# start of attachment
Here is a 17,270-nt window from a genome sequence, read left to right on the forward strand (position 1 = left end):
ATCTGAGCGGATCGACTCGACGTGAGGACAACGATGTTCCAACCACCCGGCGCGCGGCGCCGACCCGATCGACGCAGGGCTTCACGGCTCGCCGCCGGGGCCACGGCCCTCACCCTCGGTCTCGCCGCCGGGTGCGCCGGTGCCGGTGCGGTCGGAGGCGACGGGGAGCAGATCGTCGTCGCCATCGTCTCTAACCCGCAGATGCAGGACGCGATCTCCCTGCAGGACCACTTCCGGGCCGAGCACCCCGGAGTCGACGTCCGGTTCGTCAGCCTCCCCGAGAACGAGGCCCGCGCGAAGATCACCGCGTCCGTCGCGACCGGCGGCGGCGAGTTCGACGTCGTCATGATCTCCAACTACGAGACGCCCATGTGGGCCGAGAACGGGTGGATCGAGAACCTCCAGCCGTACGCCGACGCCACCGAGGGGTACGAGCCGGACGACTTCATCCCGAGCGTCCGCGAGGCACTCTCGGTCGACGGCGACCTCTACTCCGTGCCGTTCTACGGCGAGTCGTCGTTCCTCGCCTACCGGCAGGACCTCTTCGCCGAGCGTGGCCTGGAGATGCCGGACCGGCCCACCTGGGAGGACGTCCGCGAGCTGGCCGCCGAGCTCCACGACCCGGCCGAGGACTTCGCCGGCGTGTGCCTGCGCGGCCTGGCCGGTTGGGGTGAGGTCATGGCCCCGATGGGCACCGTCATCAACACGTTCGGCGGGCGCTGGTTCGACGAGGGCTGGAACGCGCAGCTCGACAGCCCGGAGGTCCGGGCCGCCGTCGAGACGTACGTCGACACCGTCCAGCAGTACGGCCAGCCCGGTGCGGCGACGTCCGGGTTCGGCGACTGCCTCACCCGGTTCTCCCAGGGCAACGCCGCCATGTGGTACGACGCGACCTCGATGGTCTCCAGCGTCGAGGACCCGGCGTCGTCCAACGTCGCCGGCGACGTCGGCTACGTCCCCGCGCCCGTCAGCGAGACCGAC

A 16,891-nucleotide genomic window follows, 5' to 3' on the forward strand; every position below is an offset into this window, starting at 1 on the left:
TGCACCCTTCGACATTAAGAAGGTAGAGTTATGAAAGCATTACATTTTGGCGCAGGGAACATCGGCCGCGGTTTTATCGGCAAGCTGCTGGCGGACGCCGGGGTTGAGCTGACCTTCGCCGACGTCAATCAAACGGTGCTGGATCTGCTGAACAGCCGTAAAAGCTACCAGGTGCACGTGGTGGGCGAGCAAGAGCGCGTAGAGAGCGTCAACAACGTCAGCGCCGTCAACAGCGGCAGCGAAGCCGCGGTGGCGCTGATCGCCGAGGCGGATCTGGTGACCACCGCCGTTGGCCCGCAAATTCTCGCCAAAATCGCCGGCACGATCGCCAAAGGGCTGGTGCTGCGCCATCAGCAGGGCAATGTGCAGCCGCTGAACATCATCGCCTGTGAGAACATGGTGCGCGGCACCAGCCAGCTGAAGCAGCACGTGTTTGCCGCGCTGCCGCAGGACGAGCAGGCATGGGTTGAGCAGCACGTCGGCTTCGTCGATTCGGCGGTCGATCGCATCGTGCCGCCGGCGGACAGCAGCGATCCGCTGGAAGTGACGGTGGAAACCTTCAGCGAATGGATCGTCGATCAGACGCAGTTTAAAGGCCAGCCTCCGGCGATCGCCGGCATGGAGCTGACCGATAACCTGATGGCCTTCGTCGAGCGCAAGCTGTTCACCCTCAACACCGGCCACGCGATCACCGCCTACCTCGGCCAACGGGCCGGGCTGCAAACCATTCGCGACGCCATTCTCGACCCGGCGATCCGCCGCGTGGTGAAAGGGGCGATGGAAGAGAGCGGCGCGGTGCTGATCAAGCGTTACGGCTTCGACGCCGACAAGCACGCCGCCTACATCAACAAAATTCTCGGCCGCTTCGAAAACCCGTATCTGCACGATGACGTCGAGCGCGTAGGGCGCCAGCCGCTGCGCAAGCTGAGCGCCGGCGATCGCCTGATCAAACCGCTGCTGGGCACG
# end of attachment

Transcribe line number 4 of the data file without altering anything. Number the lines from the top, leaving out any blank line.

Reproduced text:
TGCACCCTTCGACATTAAGAAGGTAGAGTTATGAAAGCATTACATTTTGGCGCAGGGAACATCGGCCGCGGTTTTATCGGCAAGCTGCTGGCGGACGCCGGGGTTGAGCTGACCTTCGCCGACGTCAATCAAACGGTGCTGGATCTGCTGAACAGCCGTAAAAGCTACCAGGTGCACGTGGTGGGCGAGCAAGAGCGCGTAGAGAGCGTCAACAACGTCAGCGCCGTCAACAGCGGCAGCGAAGCCGCGGTGGCGCTGATCGCCGAGGCGGATCTGGTGACCACCGCCGTTGGCCCGCAAATTCTCGCCAAAATCGCCGGCACGATCGCCAAAGGGCTGGTGCTGCGCCATCAGCAGGGCAATGTGCAGCCGCTGAACATCATCGCCTGTGAGAACATGGTGCGCGGCACCAGCCAGCTGAAGCAGCACGTGTTTGCCGCGCTGCCGCAGGACGAGCAGGCATGGGTTGAGCAGCACGTCGGCTTCGTCGATTCGGCGGTCGATCGCATCGTGCCGCCGGCGGACAGCAGCGATCCGCTGGAAGTGACGGTGGAAACCTTCAGCGAATGGATCGTCGATCAGACGCAGTTTAAAGGCCAGCCTCCGGCGATCGCCGGCATGGAGCTGACCGATAACCTGATGGCCTTCGTCGAGCGCAAGCTGTTCACCCTCAACACCGGCCACGCGATCACCGCCTACCTCGGCCAACGGGCCGGGCTGCAAACCATTCGCGACGCCATTCTCGACCCGGCGATCCGCCGCGTGGTGAAAGGGGCGATGGAAGAGAGCGGCGCGGTGCTGATCAAGCGTTACGGCTTCGACGCCGACAAGCACGCCGCCTACATCAACAAAATTCTCGGCCGCTTCGAAAACCCGTATCTGCACGATGACGTCGAGCGCGTAGGGCGCCAGCCGCTGCGCAAGCTGAGCGCCGGCGATCGCCTGATCAAACCGCTGCTGGGCACG